Defining Quality And Excellence: The Holy Grail
Notions like excellence or quality are widely discussed, yet remain somewhat elusive when it comes to agreeing an accepted definition. Many authors have struggled to capture the essence of quality to the extent that Robert Pirsig in his classic “Zen and the Art of Motorcycle Maintenance: An Inquiry into Values” concluded that quality cannot be defined. If we do define it, Pirsig argued, we are describing something less than quality itself.
Quality has indeed eluded precise definition because it tends to depend on the context, especially in business (product vs service quality), and can often be subjective. The work of Crosby, Deming and Juran did provide a solid foundation for defining relevant criteria, although attempting to untangle all that may take several future posts.
If quality proved elusive, so did the notion of excellence, especially in the context of corporate excellence: that is, trying to explain what makes some companies successful over time, for periods that defy easy explanations or are not attributable to randomness and luck. As with quality, the dependence on context proved equally challenging.
The subject gained sudden popularity in the 1980s when Tom Peters in “In Search of Excellence” identified a number of companies which were held up as enduring examples of high performing companies – yet several of them were not in business a decade or more later (Atari, Wang). Worthwhile effort, but did not prove to be very predictive as it turned out.
A more recent attempt at operationalisation involved Accenture (and reported in the Harvard Business Review in the August 2005 issue). They acknowledged that whilst there is no one consistent applicable formula to determine best practice, they point to evidence that suggests that high performance results from balancing, aligning and renewing three key business building blocks:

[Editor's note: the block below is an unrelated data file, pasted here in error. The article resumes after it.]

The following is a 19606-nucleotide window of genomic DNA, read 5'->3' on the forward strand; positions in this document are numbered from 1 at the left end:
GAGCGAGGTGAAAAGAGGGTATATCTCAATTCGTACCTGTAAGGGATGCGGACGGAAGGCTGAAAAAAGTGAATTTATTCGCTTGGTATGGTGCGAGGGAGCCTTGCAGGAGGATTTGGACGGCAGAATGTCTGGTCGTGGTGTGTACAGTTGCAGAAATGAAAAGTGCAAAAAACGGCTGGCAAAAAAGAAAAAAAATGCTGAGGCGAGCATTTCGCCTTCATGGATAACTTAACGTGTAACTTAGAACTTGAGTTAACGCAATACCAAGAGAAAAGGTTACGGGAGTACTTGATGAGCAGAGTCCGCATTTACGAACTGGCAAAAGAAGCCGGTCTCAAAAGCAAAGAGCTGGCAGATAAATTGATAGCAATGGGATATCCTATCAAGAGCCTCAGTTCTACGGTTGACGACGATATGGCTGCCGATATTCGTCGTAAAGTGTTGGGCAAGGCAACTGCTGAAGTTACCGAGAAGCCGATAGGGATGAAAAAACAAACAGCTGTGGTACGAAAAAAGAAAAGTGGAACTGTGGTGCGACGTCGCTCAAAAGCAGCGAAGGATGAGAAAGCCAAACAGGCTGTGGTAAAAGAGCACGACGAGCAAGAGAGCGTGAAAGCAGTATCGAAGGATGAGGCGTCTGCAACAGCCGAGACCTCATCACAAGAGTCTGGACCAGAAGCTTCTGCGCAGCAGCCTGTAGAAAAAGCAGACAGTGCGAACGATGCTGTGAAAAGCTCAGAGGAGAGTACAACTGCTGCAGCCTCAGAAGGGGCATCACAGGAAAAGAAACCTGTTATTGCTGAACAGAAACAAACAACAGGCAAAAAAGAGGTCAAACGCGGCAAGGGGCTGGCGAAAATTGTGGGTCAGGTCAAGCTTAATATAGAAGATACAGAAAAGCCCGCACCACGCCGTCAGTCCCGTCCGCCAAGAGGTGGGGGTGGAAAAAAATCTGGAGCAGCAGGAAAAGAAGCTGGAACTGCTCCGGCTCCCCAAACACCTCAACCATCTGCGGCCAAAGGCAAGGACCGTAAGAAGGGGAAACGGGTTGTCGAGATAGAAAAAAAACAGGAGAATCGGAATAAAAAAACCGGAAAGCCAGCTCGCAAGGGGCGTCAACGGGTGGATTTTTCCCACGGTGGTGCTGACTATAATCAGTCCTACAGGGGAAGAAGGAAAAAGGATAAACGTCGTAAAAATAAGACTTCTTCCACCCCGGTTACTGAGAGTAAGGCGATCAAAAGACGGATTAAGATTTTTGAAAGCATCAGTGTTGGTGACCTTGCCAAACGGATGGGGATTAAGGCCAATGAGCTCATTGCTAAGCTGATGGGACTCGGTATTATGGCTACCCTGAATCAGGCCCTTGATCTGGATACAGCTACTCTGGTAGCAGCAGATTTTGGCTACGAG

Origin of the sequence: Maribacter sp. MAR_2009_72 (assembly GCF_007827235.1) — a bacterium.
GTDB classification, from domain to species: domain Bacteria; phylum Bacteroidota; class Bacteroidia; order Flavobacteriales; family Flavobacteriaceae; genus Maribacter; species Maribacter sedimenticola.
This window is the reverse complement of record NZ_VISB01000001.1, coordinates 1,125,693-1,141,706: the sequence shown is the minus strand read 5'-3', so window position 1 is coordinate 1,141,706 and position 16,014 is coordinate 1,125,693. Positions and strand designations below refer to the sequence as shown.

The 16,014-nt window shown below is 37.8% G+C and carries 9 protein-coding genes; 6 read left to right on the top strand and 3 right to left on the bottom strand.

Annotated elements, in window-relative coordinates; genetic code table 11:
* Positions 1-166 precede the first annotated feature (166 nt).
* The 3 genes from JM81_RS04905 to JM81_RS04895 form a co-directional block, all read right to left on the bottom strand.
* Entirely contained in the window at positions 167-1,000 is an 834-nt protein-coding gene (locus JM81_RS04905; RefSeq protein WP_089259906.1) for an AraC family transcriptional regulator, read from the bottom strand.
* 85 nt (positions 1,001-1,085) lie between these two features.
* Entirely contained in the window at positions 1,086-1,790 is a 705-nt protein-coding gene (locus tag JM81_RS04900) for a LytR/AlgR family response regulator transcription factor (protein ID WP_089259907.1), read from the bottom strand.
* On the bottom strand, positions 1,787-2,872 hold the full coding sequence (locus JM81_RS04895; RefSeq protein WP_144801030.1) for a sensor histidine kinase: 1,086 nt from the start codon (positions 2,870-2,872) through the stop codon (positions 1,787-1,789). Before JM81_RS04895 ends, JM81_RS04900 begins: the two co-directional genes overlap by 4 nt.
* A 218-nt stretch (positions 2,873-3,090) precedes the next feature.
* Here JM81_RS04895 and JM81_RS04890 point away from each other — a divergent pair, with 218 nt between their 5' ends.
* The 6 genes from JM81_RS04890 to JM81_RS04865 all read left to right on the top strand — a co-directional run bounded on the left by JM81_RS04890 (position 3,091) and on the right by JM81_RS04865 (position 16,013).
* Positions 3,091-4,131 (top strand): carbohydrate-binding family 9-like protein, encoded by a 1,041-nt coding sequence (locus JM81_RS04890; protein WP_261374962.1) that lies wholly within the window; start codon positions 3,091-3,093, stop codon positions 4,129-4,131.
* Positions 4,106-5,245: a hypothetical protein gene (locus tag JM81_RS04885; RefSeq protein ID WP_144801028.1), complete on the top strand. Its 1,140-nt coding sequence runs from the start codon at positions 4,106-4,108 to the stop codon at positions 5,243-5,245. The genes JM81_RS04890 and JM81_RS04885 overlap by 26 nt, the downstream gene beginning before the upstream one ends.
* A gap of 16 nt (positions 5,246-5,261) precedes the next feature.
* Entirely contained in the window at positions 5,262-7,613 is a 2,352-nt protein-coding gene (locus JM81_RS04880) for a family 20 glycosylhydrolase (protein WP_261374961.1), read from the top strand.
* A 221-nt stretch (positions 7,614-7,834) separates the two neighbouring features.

Market focus and position – resulting in better decisions
Distinctive capabilities – resulting in better practices
High performance anatomy – resulting in a better corporate mindset
More recent yet, is an attempt at distilling the principles of excellence by Michael Cusumano, an MIT professor. In his book Staying Power, he identifies six critical principles that have driven the success of today’s leading companies, including Google, Intel, Apple, JVC, Toyota, and Microsoft. He argues that companies today:
must develop distinctive organizational capabilities, not just business strategies;
focus on platforms and services, not just products;
pull information from the market, responding to real-time changes in demand and competitive conditions, and not just push products out;
achieve economies of scope, not just scale, by creating efficiencies across all a firm’s activities; and
acquire flexibility, in addition to efficiency, to quickly adapt to a volatile marketplace.
Very useful principles on a topic which is of interest to all. Meanwhile we can follow the simple axiom on quality coined by Professor Kotler:
“Quality is when our customers come back and our products don’t.”